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Drive to plant trees remains a key factor in demand for Scottish land

The drive to plant more trees is driving demand for land in Scotland.

The drive to plant trees and create new areas of woodland in the fight against climate change is a key factor in demand for Scottish land, claims Savills.

The land agency said the number of Scottish estates sold in 2021 for natural capital purposes, including woodland creation, increased threefold from 2020.

“The market for Scottish rural estates is always modest, in terms of transaction numbers, but it has been particularly active in recent months,” said Savills head of rural agency in Scotland, Evelyn Channing.

“During the second half of 2021, some extraordinarily high prices have been reported, including sales to well-funded parties buying primarily for environmental reasons.”

She said a pro-active and growing pool of buyers -including investors, institutions and individuals – was now in the market for large land holdings to carry out woodland creation, peatland restoration and ecological restoration schemes.

“While some purchasers’ primary motivation may be to generate validated carbon credits, many of our buyers also perceive value in the co-benefits of investing in nature – for example improving water quality, or creating enhanced biodiversity – as well providing societal benefits such as providing public access to landscapes or creating rural jobs,” added Ms Channing.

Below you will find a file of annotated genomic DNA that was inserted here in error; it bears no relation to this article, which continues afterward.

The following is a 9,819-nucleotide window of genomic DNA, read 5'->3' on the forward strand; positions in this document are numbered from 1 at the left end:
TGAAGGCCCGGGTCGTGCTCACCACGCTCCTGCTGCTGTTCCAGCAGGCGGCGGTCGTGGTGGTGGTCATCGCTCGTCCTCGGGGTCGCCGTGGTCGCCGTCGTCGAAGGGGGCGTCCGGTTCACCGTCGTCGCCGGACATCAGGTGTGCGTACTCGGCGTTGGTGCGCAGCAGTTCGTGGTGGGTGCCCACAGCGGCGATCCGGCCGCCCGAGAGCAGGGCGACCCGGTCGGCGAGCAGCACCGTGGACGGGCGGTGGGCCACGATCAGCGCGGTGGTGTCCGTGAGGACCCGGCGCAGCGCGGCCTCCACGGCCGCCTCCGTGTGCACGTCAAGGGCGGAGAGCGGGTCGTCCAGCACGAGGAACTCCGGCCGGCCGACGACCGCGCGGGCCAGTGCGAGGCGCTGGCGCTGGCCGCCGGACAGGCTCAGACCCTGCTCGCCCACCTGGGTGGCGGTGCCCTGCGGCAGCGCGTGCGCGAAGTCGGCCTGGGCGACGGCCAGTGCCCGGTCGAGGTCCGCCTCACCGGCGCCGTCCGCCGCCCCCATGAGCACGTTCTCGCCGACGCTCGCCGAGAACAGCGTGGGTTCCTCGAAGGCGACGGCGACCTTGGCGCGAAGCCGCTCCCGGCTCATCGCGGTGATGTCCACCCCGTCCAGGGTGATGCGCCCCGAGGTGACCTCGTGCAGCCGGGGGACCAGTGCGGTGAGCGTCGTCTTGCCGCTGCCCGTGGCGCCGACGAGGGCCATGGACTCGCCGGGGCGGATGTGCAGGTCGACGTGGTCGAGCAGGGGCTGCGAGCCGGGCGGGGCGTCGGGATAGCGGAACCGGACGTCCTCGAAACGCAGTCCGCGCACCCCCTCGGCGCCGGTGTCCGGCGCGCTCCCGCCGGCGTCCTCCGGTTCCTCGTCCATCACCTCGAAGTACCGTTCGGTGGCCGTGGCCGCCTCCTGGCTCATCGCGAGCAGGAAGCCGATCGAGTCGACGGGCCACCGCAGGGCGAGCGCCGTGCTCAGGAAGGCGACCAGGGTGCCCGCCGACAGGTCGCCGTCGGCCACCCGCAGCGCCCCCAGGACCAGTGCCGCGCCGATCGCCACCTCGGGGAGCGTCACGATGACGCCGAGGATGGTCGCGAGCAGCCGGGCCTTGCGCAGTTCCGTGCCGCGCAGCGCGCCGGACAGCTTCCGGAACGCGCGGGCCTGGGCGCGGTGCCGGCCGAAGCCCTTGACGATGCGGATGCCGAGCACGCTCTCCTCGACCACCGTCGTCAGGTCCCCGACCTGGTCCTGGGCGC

She said good quality land suited to commercial forestry planting was now selling for between £10,000 and £12,500 per hectare, while native woodlands are achieving between £4,000 and £7,000 per hectare.

Meanwhile, Aberdeen & Northern Estates associate director, James Craig, said an increasing number of landowners were being cold-called or visited by people interested in buying their land to plant trees.

He said: “This is largely because the market has become very competitive during the course of last year and while an initial offer may seem competitive, due diligence and valuation advice for any such sale should still be undertaken.”

Scottish farmland values rising at faster rate than anywhere else in the UK

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